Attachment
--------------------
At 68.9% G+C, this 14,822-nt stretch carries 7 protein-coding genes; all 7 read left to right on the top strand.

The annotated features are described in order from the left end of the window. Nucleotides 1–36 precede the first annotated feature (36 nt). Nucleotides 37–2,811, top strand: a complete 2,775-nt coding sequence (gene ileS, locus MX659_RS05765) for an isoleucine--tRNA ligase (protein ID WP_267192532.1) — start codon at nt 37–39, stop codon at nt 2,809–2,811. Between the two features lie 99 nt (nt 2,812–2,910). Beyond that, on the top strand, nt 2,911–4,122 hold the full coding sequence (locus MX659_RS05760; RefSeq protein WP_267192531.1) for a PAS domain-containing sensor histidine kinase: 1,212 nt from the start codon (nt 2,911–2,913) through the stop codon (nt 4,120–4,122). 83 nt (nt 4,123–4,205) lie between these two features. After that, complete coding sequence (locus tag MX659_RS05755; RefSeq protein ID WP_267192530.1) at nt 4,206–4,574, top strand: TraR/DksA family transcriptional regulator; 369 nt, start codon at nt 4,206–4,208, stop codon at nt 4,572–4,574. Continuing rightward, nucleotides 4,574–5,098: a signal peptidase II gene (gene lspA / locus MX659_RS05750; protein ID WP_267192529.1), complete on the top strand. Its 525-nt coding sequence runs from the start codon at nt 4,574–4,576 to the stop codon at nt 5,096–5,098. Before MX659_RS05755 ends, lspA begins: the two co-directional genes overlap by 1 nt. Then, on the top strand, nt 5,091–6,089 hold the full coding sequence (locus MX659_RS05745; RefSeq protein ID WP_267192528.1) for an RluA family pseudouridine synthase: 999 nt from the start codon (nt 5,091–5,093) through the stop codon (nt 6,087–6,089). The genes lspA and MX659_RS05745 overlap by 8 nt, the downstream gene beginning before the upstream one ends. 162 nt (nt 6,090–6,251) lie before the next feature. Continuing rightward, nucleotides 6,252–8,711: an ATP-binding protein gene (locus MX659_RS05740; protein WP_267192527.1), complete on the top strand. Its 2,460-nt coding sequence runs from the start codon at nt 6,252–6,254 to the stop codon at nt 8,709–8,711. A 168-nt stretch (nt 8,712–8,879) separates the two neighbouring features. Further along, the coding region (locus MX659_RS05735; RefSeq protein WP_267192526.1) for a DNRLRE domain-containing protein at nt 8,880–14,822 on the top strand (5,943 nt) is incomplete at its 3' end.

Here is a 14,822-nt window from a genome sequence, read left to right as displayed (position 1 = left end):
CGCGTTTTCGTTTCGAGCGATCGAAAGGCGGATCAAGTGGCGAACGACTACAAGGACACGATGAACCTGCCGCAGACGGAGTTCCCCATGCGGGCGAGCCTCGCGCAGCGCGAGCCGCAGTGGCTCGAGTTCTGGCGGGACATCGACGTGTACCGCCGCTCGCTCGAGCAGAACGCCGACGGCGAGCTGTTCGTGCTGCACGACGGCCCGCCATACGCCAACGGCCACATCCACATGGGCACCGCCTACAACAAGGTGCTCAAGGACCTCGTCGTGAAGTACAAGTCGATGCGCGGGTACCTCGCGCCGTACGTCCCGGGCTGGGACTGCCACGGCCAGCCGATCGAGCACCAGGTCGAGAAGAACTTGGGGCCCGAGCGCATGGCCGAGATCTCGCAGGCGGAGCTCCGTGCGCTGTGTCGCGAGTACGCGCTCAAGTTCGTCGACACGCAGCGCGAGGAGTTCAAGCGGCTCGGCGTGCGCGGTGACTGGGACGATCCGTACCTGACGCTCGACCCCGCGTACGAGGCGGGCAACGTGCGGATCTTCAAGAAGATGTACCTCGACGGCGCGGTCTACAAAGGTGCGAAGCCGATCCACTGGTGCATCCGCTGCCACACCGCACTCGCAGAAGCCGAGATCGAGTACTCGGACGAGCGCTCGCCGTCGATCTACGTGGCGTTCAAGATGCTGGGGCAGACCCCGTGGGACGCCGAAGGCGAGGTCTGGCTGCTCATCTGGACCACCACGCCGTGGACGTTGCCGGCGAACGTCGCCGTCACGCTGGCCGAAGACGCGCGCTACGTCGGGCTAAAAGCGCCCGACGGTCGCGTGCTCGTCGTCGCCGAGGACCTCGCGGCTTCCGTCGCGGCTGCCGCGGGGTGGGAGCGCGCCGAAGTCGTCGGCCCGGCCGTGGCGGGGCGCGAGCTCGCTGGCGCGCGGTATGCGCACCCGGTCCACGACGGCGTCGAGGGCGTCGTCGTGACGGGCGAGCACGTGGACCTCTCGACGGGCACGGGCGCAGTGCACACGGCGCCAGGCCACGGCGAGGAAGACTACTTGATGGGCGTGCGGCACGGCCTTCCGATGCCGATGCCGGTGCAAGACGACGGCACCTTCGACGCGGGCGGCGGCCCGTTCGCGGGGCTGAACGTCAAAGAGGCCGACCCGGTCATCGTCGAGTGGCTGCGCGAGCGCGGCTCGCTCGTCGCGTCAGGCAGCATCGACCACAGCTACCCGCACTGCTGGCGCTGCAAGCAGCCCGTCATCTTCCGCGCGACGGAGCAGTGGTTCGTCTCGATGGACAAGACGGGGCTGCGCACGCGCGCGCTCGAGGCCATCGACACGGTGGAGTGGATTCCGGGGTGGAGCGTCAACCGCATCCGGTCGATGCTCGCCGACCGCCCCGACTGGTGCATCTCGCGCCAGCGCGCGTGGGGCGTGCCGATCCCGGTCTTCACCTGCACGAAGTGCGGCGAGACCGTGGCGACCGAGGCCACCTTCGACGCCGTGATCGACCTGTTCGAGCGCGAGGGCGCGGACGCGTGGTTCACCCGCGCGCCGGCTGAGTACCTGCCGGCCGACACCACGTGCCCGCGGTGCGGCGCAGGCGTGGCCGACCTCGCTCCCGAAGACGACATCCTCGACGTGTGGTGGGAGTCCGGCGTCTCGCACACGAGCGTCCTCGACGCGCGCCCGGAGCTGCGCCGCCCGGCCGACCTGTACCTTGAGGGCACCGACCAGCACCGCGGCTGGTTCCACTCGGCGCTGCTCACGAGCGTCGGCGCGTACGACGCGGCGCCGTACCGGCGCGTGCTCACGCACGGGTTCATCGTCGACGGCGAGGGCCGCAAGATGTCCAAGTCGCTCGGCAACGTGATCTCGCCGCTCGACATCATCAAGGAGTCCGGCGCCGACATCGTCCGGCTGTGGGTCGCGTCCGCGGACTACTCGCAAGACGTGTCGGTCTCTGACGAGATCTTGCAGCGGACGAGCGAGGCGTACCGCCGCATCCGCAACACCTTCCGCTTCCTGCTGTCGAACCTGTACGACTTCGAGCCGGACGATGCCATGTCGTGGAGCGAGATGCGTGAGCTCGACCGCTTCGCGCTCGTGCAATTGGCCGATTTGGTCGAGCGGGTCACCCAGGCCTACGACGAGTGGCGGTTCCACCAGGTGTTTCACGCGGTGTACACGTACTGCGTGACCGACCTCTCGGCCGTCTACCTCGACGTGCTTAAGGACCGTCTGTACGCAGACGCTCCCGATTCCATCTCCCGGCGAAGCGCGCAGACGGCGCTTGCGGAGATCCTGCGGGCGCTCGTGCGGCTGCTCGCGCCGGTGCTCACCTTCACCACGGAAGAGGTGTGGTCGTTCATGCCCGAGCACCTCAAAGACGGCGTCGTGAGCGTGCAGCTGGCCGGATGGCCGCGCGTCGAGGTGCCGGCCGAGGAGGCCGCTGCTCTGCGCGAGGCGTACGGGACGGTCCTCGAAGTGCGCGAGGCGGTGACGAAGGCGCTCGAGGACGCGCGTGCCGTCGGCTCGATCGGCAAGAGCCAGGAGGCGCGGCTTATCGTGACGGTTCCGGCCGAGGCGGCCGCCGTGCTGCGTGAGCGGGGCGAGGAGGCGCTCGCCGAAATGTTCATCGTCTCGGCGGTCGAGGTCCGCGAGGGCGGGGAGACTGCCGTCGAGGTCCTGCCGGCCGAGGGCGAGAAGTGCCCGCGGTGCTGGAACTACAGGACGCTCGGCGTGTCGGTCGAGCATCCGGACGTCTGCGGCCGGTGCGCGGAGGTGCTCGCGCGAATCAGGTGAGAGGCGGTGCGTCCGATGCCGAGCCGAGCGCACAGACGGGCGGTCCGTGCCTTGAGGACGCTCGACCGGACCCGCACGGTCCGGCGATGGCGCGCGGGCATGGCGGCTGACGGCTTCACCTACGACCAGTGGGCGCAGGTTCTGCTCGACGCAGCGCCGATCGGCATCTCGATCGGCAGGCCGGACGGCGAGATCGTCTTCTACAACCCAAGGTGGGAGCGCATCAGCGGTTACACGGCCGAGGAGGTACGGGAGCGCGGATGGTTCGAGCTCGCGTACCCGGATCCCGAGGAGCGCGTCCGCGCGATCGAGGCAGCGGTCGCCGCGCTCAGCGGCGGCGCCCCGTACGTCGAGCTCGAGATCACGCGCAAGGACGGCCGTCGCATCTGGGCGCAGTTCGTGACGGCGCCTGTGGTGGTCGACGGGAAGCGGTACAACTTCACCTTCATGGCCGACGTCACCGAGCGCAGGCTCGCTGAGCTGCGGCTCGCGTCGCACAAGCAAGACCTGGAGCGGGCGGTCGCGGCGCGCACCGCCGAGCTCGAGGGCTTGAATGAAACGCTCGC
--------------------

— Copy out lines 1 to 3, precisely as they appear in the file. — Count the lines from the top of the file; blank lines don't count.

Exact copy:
At 68.9% G+C, this 14,822-nt stretch carries 7 protein-coding genes; all 7 read left to right on the top strand.

The annotated features are described in order from the left end of the window. Nucleotides 1–36 precede the first annotated feature (36 nt). Nucleotides 37–2,811, top strand: a complete 2,775-nt coding sequence (gene ileS, locus MX659_RS05765) for an isoleucine--tRNA ligase (protein ID WP_267192532.1) — start codon at nt 37–39, stop codon at nt 2,809–2,811. Between the two features lie 99 nt (nt 2,812–2,910). Beyond that, on the top strand, nt 2,911–4,122 hold the full coding sequence (locus MX659_RS05760; RefSeq protein WP_267192531.1) for a PAS domain-containing sensor histidine kinase: 1,212 nt from the start codon (nt 2,911–2,913) through the stop codon (nt 4,120–4,122). 83 nt (nt 4,123–4,205) lie between these two features. After that, complete coding sequence (locus tag MX659_RS05755; RefSeq protein ID WP_267192530.1) at nt 4,206–4,574, top strand: TraR/DksA family transcriptional regulator; 369 nt, start codon at nt 4,206–4,208, stop codon at nt 4,572–4,574. Continuing rightward, nucleotides 4,574–5,098: a signal peptidase II gene (gene lspA / locus MX659_RS05750; protein ID WP_267192529.1), complete on the top strand. Its 525-nt coding sequence runs from the start codon at nt 4,574–4,576 to the stop codon at nt 5,096–5,098. Before MX659_RS05755 ends, lspA begins: the two co-directional genes overlap by 1 nt. Then, on the top strand, nt 5,091–6,089 hold the full coding sequence (locus MX659_RS05745; RefSeq protein ID WP_267192528.1) for an RluA family pseudouridine synthase: 999 nt from the start codon (nt 5,091–5,093) through the stop codon (nt 6,087–6,089). The genes lspA and MX659_RS05745 overlap by 8 nt, the downstream gene beginning before the upstream one ends. 162 nt (nt 6,090–6,251) lie before the next feature. Continuing rightward, nucleotides 6,252–8,711: an ATP-binding protein gene (locus MX659_RS05740; protein WP_267192527.1), complete on the top strand. Its 2,460-nt coding sequence runs from the start codon at nt 6,252–6,254 to the stop codon at nt 8,709–8,711. A 168-nt stretch (nt 8,712–8,879) separates the two neighbouring features. Further along, the coding region (locus MX659_RS05735; RefSeq protein WP_267192526.1) for a DNRLRE domain-containing protein at nt 8,880–14,822 on the top strand (5,943 nt) is incomplete at its 3' end.

Here is a 14,822-nt window from a genome sequence, read left to right as displayed (position 1 = left end):